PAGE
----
On March 8, people all over the world celebrate International Women’s Day to mark the social, economic, cultural and political achievement of women. The meaning of the day should resonate with anyone who has a mother, a wife or a girlfriend, daughters, sisters or anyone close to their heart who identifies as a woman. It is a day to recognize how far we have come in achieving gender equality. But it is equally important to recognize how much work there is left to be done, not only globally, but right here in the US.

Women make up for 51 percent of the US population but only 19 percent of the 115th Congress and 21 percent of the Senate. And women make up for 48 percent of the workforce but only about 15 percent of the directors in corporate boardrooms. And the representation is even more disproportional when it comes to women of color.

The same holds true in the workplace. Although women now earn more college degrees than men at every level — from bachelors to PhDs — they are still out-earned by men with similar levels of education and work experience. And they are greatly outnumbered in the STEM fields. According to the Census Bureau’s 2009 American Community Survey, women comprise only 24 percent of workers in STEM fields. When looking through education, during K-12 both boys and girls enroll in STEM classes in more or less comparable rates. The gap widens in higher education. According to the National Science Foundation 2016 study, the gender gap is biggest when it comes to degrees in the computer sciences (18 percent of graduates are women) and engineering (19 percent of graduates are women).

“You can’t be what you can’t see” is a quote often attributed to Marie Wilson (the White House Project). It powerfully describes the challenge women and minorities grow up with and are subjected to: the lack of female and minority representation in the tables of power.

Autodesk is a powerful forerunner in the field of 3D design software. Designers at Autodesk can make a big difference by choosing to use imagery that includes female engineers, machinists, and anyone else who uses our software. Same with minorities: we can select the imagery that rejects the stereotypes and embraces equality. And design managers can commit to supporting the goal of creating a collection of imagery that aims to empower women and minorities.

While the causes for the gender gap are multi-faceted, one thing is clear: the lack of representation reinforces the imbalance of power. According to a study published in Journal of Experimental Social Psychology (Volume 49, Issue 3, May 2013) when taking part in public discussions and debates women tend to talk shorter periods of time and are interrupted more often by both men and women. However, a significant difference was noticed when a picture of a strong female role model was visible to the female speakers. In the study, 149 male and female students gave a public speech while having either a picture of Hillary Clinton, Angela Merkel, Bill Clinton, or no picture taped to the back of the room. When women could see an image of a strong female role model they spoke more confidently, tolerated fewer interruptions, and spoke longer diminishing the gender gap to almost non-existent.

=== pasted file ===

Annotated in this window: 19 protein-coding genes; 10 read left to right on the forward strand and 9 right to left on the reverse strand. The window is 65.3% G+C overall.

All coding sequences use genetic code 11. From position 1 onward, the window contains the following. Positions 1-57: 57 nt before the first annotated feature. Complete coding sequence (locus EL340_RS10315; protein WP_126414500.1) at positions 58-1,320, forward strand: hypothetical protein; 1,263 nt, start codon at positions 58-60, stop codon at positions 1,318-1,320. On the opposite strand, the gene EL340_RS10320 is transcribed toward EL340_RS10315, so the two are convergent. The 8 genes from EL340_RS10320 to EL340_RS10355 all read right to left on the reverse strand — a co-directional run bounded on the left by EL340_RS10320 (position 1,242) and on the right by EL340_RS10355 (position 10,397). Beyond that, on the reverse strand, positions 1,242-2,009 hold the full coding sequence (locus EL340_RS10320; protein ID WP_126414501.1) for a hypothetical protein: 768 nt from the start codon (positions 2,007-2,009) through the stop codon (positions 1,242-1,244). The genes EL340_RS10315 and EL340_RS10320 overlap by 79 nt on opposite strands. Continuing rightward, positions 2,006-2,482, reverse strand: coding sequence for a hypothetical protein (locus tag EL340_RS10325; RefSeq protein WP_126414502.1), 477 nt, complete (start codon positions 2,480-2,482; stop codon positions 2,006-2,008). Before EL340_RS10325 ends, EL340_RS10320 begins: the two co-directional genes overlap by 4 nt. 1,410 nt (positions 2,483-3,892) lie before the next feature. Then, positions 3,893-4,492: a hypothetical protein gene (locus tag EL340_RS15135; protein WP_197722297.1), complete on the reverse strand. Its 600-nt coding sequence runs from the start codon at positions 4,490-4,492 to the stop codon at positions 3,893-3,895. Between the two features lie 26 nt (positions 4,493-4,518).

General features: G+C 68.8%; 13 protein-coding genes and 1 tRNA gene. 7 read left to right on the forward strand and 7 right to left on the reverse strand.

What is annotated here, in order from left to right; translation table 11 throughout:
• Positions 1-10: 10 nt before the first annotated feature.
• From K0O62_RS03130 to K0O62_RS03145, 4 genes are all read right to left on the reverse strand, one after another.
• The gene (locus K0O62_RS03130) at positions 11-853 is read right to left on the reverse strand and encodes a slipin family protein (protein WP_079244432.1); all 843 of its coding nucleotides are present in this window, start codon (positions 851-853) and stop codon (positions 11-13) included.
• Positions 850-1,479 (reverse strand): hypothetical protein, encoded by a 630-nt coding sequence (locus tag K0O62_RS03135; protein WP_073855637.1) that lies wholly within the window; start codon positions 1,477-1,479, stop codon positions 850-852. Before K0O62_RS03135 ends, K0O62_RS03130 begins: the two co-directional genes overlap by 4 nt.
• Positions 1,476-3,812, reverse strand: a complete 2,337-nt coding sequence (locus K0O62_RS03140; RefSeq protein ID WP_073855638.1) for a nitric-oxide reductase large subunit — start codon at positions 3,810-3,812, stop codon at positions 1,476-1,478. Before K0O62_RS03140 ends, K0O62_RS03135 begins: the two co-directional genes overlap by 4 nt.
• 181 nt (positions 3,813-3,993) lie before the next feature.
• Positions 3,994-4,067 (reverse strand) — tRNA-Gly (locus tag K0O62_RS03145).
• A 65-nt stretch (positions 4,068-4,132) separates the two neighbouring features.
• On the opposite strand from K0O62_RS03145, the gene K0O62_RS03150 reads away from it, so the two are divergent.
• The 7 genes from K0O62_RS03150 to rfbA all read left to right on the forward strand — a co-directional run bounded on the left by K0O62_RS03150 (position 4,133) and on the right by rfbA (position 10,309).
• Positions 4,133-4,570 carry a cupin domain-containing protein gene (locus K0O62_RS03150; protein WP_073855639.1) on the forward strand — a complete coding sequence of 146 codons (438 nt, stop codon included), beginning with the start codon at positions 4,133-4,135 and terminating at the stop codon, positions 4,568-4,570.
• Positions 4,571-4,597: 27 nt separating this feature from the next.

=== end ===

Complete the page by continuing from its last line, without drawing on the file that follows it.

Misrepresenting minorities is equally troublesome: negative stereotypes pigeonhole us into roles we end up adopting after we start believing we are what is being projected on us. The effect can be subtle. We are so used to seeing the image of a white male engineer that we default to this stereotype without thinking. And we default to stereotypes to ensure that our audience can feel comfortable in identifying with the imagery they’re seeing, thus reinforcing the cycle that leaves women and minorities without an opportunity to imagine themselves in that scenario.

The effect goes beyond Autodesk customers. While we can have a direct impact on people who see our marketing materials and visual communications, we also have an indirect impact to stock photo services. Anyone who has ever tried to find stereotype free images of minorities knows how challenging that can be. But if that is the imagery we are repeatedly looking for, and that is the imagery we invest in, the demand will guide the offer. And lastly, when we train ourselves to spot the misrepresentation of minorities and women in images we are training our brain to spot the injustice out there in the society, and we become walking, talking advocates for the change.

What can you do immediately?

The steps towards using empowering imagery are small but can feel uncomfortable. First, we need to learn to recognize and acknowledge our own biases. Without understanding what reinforces a stereotype and what can break that cycle we cannot actively work to promote equality. Next, we can turn a critical eye to the visual language we use in our work and make wiser choices. And finally, as advocates, we can have these conversations with our managers, peers, clients, and stakeholders about the organization’s culture and depictions of women and minorities. We must become comfortable about calling out the stereotypes in our peers’ work and be open-minded in receiving that same feedback.

Now that you know what to do, visit these specialized collections to find imagery that seeks to break the stereotypes:

  • Lean In Collection by Getty Images: Jointly curated by LeanIn.org and Getty images, this collection focuses on authentic depictions of women and girls.
  • Colorstock: A stock photo marketplace that features people of color.
  • Blend Images: Founded by our Shalom Ormsby (General Assembly) and managed by industry veterans, Blend specializes in ethnically diverse, culturally relevant imagery.
  • Offset (by Shutterstock): Offers high-quality imagery curated from international artists and award-winning photojournalists.